What is Backup Withholding ? Who are Exempt from it?
What is backup withholding? is a good and common question for many. It is nothing but the tax deduction at source by the payer off certain kinds of payments. Under the Internal Revenue Code, persons making certain payments are required to pay only after withholding to 28% of such payments and depositing with IRS. This is the action of tax deduction at source by the payer is called “backup withholding.”
Payments Subject to Backup Withholding
Payments that may be subject to backup withholding include
- tax-exempt interest,
- broker and
- barter exchange transactions,
- nonemployee pay,
- payments made in settlement of payment card and third party network transactions, and
- certain payments from fishing boat operators.
How to prevent backup withholding?
Let us understand what makes it certain that the payments you receive will be subject to backup withholding. As per the IRS rule, in following conditions backup withholding is compulsory by the payer if:
- You do not furnish your TIN to the requester,
- You do not certify your TIN when required (see the instructions for Part II for details),
- The IRS tells the requester that you furnished an incorrect TIN,
- You do not certify to the requester that you are not subject to backup withholding under 4 above (for reportable interest and dividend accounts opened after 1983 only).
- If you do not report all your taxable interest and dividends on your tax return, IRS may notify you for backup withholding on payments of taxable interest and dividends.
Therefore, if you give the requester your correct TIN, make the proper certifications, and Are You exempt from tax withholding?
Are you as payee exempt from withholding?
Under the US Tax 26 , certain payees and payments are exempt from backup withholding. If you fall under any of the following List – 1, you are exempt from backup withholding from list given in (List 2)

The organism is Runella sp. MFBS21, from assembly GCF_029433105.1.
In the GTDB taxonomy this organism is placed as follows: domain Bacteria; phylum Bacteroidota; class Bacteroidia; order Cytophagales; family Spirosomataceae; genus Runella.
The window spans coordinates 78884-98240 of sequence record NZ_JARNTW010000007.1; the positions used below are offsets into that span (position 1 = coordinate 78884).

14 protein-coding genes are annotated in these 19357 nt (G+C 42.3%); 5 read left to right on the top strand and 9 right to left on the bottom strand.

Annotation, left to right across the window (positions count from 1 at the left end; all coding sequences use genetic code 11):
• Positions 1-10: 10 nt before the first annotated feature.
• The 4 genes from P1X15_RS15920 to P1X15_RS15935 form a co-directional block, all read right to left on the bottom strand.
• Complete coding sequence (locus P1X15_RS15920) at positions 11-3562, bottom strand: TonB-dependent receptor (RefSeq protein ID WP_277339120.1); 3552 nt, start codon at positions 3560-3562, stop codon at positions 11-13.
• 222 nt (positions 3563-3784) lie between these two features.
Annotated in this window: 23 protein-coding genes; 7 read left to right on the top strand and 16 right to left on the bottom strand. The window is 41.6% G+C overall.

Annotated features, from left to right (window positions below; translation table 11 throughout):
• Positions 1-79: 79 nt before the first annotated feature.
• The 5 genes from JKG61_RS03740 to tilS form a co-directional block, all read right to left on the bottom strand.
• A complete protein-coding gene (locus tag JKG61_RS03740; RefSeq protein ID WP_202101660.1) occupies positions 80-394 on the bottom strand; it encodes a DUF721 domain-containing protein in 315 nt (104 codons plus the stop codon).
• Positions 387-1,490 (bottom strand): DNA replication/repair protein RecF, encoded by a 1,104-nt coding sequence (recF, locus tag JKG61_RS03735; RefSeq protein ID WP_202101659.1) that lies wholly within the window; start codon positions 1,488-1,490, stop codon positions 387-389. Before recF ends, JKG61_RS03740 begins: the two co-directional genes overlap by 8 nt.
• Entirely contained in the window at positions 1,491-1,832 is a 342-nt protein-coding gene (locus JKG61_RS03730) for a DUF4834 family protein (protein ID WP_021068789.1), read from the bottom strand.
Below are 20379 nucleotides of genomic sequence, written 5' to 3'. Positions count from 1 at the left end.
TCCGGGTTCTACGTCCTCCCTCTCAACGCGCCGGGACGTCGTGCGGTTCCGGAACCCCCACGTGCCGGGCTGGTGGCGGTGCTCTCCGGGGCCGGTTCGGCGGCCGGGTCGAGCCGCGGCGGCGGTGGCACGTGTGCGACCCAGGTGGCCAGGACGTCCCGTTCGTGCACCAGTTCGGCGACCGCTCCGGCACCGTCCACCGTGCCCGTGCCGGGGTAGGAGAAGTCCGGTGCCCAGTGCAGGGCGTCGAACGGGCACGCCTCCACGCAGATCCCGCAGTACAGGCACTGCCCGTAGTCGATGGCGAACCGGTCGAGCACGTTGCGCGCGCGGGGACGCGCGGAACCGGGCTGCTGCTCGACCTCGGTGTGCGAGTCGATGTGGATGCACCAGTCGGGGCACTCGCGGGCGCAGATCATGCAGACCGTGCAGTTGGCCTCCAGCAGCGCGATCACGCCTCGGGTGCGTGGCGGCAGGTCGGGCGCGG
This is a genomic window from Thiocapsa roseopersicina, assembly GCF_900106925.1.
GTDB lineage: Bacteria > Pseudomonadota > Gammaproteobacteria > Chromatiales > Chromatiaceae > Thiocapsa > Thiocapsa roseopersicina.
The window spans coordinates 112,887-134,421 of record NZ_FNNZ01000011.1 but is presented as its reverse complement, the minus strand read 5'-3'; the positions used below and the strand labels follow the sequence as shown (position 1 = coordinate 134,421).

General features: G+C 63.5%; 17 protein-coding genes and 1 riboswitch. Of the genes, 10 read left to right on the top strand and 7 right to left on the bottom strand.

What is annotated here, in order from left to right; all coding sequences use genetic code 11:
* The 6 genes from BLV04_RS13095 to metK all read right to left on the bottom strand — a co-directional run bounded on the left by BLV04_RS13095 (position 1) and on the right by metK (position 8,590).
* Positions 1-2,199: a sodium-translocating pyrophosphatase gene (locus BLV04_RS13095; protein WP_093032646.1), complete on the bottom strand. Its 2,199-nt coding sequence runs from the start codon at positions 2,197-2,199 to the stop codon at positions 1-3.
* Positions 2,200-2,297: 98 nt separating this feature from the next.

List -1 – Payees Exempt
- An organization exempt from tax under section 501(a), any IRA, or a custodial account under section 403(b)(7) if the account satisfies the requirements of section 401(f)(2)
- The United States or any of its agencies or instrumentalities
- A state, the District of Columbia, a U.S. commonwealth or possession, or any of their political subdivisions or instrumentalities
- A foreign government or any of its political subdivisions, agencies, or instrumentalities
- A corporation
- A dealer in securities or commodities required to register in the United States, the District of Columbia, or a U.S. commonwealth or possession
- A futures commission merchant registered with the Commodity Futures Trading Commission
- A real estate investment trust
- An entity registered at all times during the tax year under the Investment Company Act of 1940
- A common trust fund operated by a bank under section 584(a)
- A financial institution
- A middleman known in the investment community as a nominee or custodian
- A trust exempt from tax under section 664 or described in section 4947
List -2 Types of Payments Exempt from Tax Withholding?
The following types of payments that may be exempt from backup withholding. The chart applies to the exempt payees listed above, 1 through 13.
IF the payment is for . . .
- Interest and dividend payments – All exempt payees except for 7
- Broker transactions Exempt payees 1 through 4 and 6 through 11 and all C corporations. S corporations must not enter an exempt payee code because they are exempt only for sales of noncovered securities acquired prior to 2012.
- Barter exchange transactions and patronage dividends Exempt payees 1 through 4
- Payments over $600 required to be reported and
- direct sales over $5,0001 Generally, exempt payees 1 through 5
- Payments made in settlement of payment card or third party network transactions
Exempt payees 1 through 4
See Form 1099-MISC, Miscellaneous Income, and its instructions.
Exception to List- 2
The following payments made to a corporation and reportable on Form 1099-MISC are not exempt from backup withholding:
- medical and health care payments,
- attorneys’ fees,
- gross proceeds paid to an attorney reportable under section 6045(f), and
- payments for services paid by a federal executive agency.